Randomly evolved robots

From: mortongr@flash.net
Date: Sun Sep 24 2000 - 13:13:16 EDT

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    Given all this talk about how randomness can't produce anything good, I thought I would alert everyone to an important development in the creation of evolving robots. Yes this is still early in the process of developing them but an important step has been taken--the creation of robots evolved in a computer and then built by machines--i.e.robots. The article can be found in Aug. 31 Naature. The commentary on the article notes how widespread the use of genetic algorithms are as well as their success. The article says:

    "Over the past 20 years, computer algorithms inspired by genetics2 (genetic algorithms) have become common tools in solving optimization problems. Usually the optimization target is a mathematical procedure of known form, but with many undetermined parameters. A population of candidate procedures is generated by expressing different sets of these parameters as binary strings. The performance of each procedure is evaluated and those that are 'fitter' or do better according to some specific criteria are allowed to reproduce. Reproduction may be sexual, by taking the strings of two fit parent procedures and generating the binary string for the descendant by using cross-over and perhaps mutation, or it may be asexual, in which case just mutation is used. Over many generations, the population tends towards more successful procedures.
    Over the past decade many people have experimented with evolving populations of 'artificial creatures' in simulated environments or virtual worlds. Here, rather than the binary string representing the parameters of some procedure, the string is an artificial genome, which encodes a control circuit (or nervous system) for a simulated robot. So, over time, better-performing robots slowly emerge. In some cases there is an implicit fitness evaluation as creatures fight it out for virtual resources necessary for survival. In other cases there is an explicit 'fitness function' applied to each generation of creatures, forcing evolution in a desired direction.
    Rodney Brooks, “From Robot Dreams to Reality,” Nature 406(Aug 31, 2000):945-947

    And the question of who is a better designer, humans with brains, or genetic algorithms has been decided in favor of evolution at least in the case below:

    “A couple of years ago Paolo Funes and Jordan Pollack5 tried to convert computer models into physical reality by evolving not creatures, just structures — the simulated structures were selected for their strength. They then built physical versions of the structures by hand from real Lego blocks and confirmed that the structures were much stronger than human-designed ones.” Rodney Brooks, “From Robot Dreams to Reality,” Nature 406(Aug 31, 2000):945-947, p. 947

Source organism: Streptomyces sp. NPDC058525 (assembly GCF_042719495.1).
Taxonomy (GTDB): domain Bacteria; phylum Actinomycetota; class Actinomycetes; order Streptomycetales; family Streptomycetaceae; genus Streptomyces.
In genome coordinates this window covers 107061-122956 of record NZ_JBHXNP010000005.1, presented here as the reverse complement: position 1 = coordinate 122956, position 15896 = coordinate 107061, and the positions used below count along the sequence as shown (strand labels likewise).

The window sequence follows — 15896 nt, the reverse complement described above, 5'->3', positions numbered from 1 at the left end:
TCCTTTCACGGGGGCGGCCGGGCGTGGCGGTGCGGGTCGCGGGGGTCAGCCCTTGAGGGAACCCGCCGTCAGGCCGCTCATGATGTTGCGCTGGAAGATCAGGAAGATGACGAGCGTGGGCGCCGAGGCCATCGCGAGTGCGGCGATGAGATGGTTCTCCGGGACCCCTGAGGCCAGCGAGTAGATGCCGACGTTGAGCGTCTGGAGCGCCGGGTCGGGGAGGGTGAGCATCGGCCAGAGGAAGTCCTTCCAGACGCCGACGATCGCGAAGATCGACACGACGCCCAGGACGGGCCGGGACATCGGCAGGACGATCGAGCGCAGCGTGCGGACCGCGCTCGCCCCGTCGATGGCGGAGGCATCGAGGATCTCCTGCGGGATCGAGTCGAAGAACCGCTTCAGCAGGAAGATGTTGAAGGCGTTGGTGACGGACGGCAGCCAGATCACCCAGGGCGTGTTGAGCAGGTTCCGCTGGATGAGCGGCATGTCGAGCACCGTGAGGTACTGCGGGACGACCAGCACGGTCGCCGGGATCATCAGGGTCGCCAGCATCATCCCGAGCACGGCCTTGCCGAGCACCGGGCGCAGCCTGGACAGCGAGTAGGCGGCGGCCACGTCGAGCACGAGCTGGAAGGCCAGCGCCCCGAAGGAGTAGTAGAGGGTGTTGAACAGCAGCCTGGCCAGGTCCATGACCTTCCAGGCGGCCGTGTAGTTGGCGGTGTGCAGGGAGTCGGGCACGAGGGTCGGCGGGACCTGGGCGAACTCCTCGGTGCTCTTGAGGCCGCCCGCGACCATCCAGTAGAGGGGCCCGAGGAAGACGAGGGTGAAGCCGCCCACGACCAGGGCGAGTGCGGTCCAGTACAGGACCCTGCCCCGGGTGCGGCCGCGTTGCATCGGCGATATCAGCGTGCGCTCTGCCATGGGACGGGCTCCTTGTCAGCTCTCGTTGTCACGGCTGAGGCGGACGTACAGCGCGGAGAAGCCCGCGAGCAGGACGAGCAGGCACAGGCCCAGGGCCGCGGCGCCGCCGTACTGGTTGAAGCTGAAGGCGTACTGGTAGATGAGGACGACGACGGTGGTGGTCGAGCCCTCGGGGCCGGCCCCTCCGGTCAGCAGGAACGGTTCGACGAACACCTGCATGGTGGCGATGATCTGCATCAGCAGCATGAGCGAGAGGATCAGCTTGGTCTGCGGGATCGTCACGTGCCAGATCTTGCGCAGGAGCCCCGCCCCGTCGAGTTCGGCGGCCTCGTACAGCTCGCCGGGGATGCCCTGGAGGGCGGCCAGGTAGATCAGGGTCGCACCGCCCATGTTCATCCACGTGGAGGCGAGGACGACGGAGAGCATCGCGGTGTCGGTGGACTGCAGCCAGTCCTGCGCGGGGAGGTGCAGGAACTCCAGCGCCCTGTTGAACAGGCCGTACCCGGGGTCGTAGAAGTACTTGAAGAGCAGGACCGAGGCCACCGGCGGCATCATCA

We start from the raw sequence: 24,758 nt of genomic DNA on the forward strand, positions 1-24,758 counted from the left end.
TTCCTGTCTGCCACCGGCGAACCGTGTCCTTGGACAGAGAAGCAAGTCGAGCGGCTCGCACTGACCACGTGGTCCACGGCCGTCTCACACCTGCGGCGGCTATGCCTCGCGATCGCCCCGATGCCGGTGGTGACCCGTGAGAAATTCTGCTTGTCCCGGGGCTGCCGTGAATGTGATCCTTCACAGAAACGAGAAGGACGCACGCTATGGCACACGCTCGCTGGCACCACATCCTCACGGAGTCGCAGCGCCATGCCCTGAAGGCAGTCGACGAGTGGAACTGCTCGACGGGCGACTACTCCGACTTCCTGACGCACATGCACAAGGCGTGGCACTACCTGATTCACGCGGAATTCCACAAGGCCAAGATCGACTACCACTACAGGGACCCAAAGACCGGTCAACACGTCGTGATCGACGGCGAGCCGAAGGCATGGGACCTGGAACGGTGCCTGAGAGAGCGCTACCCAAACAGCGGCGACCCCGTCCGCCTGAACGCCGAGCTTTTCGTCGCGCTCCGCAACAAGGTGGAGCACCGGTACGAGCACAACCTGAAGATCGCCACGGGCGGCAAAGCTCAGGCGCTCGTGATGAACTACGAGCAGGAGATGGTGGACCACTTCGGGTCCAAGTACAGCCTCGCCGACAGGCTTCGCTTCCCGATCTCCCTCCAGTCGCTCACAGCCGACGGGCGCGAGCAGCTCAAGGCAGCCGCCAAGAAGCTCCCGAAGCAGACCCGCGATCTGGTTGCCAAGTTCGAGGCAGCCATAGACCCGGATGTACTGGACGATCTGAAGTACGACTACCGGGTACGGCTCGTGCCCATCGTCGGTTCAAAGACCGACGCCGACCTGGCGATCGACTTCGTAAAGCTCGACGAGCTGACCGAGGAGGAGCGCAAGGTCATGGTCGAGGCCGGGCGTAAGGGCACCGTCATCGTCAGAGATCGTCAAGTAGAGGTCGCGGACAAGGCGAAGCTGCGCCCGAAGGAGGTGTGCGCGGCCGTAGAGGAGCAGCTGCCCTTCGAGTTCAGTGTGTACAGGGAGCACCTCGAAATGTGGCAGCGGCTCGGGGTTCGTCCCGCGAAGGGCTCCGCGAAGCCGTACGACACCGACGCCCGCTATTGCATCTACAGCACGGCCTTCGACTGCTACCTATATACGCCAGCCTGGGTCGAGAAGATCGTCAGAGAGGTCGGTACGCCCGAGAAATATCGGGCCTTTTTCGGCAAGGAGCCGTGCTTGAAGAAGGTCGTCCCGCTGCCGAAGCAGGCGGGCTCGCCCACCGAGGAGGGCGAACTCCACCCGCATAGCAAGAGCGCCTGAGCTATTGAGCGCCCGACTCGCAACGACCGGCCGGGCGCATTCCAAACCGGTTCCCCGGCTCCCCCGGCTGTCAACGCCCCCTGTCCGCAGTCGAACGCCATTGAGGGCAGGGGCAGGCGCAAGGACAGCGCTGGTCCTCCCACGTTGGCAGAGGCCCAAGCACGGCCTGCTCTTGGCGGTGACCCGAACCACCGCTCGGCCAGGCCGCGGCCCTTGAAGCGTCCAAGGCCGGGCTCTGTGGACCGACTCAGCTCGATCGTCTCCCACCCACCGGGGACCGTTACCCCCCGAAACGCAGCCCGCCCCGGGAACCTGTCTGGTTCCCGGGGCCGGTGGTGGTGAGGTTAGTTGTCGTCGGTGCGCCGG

This analogy to how living systems are created is evident from the following description of the manufacturing technique:

    “First, these particular robots cannot be built by conventional manufacturing techniques. The rapid-prototyping technology solidifies polymers in place, so that ball and socket joints are constructed with the ball already inside the socket. The parts are never separate, and if they were they could not be assembled without damaging them. This is not far removed from the way that biological systems grow. Second, the evolutionary strategy used in these experiments starts with a blank or 'null' genome and randomly mutates it into one that generates a working machine — so there is no in-built bias from seed machines in the population. One could say these machines have evolved 'naturally', without human intervention.” Rodney Brooks, “From Robot Dreams to Reality,” Nature 406(Aug 31, 2000):945-947, p. 947

    At this point I want to note that the genomes of the evolved robots started empty! This should cause pause for those who insist that without the initial input of information to the genome nothing could happen. Mutations placed information into the genomes and the resulting structures were judged solely on how well they moved. The genome decided which structural pieces would be connected and in what way. Lipson and Pollack write: